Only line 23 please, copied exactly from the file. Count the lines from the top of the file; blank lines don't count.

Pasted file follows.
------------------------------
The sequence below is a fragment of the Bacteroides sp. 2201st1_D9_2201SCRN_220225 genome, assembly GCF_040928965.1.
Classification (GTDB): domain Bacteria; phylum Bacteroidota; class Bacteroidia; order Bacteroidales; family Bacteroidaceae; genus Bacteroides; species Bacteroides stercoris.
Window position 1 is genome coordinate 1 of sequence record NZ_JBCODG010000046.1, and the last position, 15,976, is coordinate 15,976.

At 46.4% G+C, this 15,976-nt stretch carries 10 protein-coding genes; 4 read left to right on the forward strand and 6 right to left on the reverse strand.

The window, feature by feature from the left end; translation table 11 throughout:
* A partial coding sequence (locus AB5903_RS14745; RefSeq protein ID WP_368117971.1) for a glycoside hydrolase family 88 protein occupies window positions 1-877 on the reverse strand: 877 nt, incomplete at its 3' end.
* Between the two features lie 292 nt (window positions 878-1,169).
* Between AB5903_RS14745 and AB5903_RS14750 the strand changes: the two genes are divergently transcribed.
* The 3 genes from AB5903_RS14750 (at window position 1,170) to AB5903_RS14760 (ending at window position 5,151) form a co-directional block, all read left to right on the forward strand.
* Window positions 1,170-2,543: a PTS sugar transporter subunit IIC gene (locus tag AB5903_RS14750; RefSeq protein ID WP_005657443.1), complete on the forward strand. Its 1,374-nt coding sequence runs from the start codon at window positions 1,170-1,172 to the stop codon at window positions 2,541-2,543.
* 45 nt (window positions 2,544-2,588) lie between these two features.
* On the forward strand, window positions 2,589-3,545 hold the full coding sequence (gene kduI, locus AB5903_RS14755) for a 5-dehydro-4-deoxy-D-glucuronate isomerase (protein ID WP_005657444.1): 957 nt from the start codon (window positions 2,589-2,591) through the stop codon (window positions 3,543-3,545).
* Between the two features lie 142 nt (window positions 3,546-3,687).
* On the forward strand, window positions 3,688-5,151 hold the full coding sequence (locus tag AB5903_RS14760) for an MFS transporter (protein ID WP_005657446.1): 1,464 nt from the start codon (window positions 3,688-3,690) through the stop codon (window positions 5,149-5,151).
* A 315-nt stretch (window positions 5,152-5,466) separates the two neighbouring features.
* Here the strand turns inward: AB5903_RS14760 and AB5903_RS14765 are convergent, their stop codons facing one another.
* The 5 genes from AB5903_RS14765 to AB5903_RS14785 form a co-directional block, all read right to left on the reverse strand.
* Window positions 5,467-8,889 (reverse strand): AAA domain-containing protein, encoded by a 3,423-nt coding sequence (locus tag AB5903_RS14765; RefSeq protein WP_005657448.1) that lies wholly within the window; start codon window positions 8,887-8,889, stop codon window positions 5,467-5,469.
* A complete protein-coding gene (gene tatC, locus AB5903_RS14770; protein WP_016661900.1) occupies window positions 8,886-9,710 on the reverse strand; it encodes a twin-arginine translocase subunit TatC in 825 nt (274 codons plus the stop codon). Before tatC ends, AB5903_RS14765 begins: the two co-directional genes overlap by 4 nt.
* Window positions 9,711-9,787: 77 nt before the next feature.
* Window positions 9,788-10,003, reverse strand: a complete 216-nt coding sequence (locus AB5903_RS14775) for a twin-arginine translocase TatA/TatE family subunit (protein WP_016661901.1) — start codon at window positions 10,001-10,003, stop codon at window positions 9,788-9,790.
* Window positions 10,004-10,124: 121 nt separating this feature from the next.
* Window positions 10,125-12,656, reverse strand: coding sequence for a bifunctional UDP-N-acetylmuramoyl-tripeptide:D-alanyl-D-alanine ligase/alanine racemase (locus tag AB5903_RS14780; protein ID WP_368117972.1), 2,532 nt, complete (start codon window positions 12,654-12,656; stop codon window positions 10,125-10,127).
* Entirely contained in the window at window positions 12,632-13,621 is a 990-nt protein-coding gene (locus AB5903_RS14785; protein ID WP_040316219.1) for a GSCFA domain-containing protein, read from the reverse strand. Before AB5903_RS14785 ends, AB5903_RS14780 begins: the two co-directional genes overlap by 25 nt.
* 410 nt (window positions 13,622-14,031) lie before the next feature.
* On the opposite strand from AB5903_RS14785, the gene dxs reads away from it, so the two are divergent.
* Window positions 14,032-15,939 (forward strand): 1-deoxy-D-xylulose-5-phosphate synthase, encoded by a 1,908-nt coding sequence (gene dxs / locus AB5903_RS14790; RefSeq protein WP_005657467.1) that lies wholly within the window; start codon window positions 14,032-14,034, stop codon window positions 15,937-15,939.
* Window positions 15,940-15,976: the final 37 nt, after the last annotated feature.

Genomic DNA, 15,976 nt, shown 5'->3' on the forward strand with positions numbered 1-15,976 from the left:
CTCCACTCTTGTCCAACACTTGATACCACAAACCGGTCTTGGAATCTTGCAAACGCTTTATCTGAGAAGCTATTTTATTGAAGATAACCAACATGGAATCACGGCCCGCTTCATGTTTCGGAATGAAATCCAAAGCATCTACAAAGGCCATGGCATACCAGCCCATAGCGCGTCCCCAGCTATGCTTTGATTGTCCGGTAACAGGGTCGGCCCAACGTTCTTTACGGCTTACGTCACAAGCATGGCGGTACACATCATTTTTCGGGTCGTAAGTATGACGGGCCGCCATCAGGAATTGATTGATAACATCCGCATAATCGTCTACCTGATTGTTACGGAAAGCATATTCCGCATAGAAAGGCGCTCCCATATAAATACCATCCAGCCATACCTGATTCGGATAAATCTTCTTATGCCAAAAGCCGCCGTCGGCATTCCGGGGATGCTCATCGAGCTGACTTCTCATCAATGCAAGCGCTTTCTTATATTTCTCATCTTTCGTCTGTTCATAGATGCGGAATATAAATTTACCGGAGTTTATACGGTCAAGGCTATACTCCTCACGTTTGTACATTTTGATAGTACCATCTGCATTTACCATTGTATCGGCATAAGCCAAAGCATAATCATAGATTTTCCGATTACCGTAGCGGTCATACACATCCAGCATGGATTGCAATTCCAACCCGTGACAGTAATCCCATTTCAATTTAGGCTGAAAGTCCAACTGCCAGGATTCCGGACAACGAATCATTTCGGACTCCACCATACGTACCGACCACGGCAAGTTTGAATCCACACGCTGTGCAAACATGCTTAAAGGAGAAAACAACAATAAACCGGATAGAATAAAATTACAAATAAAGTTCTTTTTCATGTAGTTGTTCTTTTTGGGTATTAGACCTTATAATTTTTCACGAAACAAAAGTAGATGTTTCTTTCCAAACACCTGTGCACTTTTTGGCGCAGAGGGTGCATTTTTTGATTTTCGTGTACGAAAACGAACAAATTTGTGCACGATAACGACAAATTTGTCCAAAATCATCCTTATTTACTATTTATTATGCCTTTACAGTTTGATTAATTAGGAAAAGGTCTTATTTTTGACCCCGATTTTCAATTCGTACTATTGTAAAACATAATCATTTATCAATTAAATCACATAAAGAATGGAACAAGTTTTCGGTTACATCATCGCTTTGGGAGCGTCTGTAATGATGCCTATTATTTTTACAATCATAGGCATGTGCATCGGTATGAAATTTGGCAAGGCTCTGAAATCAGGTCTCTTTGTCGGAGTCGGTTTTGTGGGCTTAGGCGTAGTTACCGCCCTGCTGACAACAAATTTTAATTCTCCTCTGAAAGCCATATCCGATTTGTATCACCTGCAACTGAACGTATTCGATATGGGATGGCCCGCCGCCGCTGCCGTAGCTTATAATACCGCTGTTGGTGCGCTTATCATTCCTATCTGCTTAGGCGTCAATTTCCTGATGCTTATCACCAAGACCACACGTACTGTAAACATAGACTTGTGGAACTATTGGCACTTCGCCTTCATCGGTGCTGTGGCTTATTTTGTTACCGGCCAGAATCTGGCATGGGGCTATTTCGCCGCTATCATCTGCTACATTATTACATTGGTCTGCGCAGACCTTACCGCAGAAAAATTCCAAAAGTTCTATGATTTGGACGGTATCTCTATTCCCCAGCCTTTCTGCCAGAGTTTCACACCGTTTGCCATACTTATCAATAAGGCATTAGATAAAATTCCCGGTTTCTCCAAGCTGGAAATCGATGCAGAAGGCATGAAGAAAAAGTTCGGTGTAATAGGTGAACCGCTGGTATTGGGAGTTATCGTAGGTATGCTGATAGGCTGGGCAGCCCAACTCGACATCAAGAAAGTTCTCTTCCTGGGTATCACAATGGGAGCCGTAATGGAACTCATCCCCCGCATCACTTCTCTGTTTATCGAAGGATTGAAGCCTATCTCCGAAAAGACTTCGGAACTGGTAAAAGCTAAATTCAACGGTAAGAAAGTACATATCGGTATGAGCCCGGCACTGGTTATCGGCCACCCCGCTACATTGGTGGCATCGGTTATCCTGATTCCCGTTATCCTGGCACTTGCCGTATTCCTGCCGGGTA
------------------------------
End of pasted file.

* Window positions 10,125-12,656, reverse strand: coding sequence for a bifunctional UDP-N-acetylmuramoyl-tripeptide:D-alanyl-D-alanine ligase/alanine racemase (locus tag AB5903_RS14780; protein ID WP_368117972.1), 2,532 nt, complete (start codon window positions 12,654-12,656; stop codon window positions 10,125-10,127).